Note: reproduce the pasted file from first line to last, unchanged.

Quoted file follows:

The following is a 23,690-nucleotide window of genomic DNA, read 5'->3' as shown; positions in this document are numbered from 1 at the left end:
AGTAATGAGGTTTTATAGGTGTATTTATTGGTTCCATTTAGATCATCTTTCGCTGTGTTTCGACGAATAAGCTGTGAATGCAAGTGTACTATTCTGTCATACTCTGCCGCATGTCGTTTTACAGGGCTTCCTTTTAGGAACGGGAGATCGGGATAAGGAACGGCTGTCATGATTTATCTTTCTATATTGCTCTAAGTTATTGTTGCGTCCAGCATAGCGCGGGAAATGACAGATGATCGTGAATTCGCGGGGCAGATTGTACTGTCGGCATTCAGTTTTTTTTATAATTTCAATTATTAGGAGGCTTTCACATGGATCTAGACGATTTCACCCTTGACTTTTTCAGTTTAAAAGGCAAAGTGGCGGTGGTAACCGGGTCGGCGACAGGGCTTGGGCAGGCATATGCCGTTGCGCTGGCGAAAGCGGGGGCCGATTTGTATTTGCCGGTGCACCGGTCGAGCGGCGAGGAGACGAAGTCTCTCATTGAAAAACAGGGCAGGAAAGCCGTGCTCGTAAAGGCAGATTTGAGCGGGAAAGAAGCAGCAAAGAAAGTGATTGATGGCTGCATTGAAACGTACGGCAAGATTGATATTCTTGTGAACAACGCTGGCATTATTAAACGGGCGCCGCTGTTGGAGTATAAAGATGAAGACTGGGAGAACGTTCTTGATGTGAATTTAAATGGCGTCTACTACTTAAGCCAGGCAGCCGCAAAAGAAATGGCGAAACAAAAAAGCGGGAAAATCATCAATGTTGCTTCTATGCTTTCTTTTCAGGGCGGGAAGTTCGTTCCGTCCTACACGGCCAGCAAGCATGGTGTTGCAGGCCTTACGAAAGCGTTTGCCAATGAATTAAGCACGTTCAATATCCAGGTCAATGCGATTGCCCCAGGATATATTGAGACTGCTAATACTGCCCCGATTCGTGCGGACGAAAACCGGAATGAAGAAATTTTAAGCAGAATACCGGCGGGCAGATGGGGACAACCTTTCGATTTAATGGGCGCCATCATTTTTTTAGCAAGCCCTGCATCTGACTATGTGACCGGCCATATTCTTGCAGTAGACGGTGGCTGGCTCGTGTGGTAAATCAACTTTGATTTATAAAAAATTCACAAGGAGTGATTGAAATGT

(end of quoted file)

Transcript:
The following is a 23,690-nucleotide window of genomic DNA, read 5'->3' as shown; positions in this document are numbered from 1 at the left end:
AGTAATGAGGTTTTATAGGTGTATTTATTGGTTCCATTTAGATCATCTTTCGCTGTGTTTCGACGAATAAGCTGTGAATGCAAGTGTACTATTCTGTCATACTCTGCCGCATGTCGTTTTACAGGGCTTCCTTTTAGGAACGGGAGATCGGGATAAGGAACGGCTGTCATGATTTATCTTTCTATATTGCTCTAAGTTATTGTTGCGTCCAGCATAGCGCGGGAAATGACAGATGATCGTGAATTCGCGGGGCAGATTGTACTGTCGGCATTCAGTTTTTTTTATAATTTCAATTATTAGGAGGCTTTCACATGGATCTAGACGATTTCACCCTTGACTTTTTCAGTTTAAAAGGCAAAGTGGCGGTGGTAACCGGGTCGGCGACAGGGCTTGGGCAGGCATATGCCGTTGCGCTGGCGAAAGCGGGGGCCGATTTGTATTTGCCGGTGCACCGGTCGAGCGGCGAGGAGACGAAGTCTCTCATTGAAAAACAGGGCAGGAAAGCCGTGCTCGTAAAGGCAGATTTGAGCGGGAAAGAAGCAGCAAAGAAAGTGATTGATGGCTGCATTGAAACGTACGGCAAGATTGATATTCTTGTGAACAACGCTGGCATTATTAAACGGGCGCCGCTGTTGGAGTATAAAGATGAAGACTGGGAGAACGTTCTTGATGTGAATTTAAATGGCGTCTACTACTTAAGCCAGGCAGCCGCAAAAGAAATGGCGAAACAAAAAAGCGGGAAAATCATCAATGTTGCTTCTATGCTTTCTTTTCAGGGCGGGAAGTTCGTTCCGTCCTACACGGCCAGCAAGCATGGTGTTGCAGGCCTTACGAAAGCGTTTGCCAATGAATTAAGCACGTTCAATATCCAGGTCAATGCGATTGCCCCAGGATATATTGAGACTGCTAATACTGCCCCGATTCGTGCGGACGAAAACCGGAATGAAGAAATTTTAAGCAGAATACCGGCGGGCAGATGGGGACAACCTTTCGATTTAATGGGCGCCATCATTTTTTTAGCAAGCCCTGCATCTGACTATGTGACCGGCCATATTCTTGCAGTAGACGGTGGCTGGCTCGTGTGGTAAATCAACTTTGATTTATAAAAAATTCACAAGGAGTGATTGAAATGT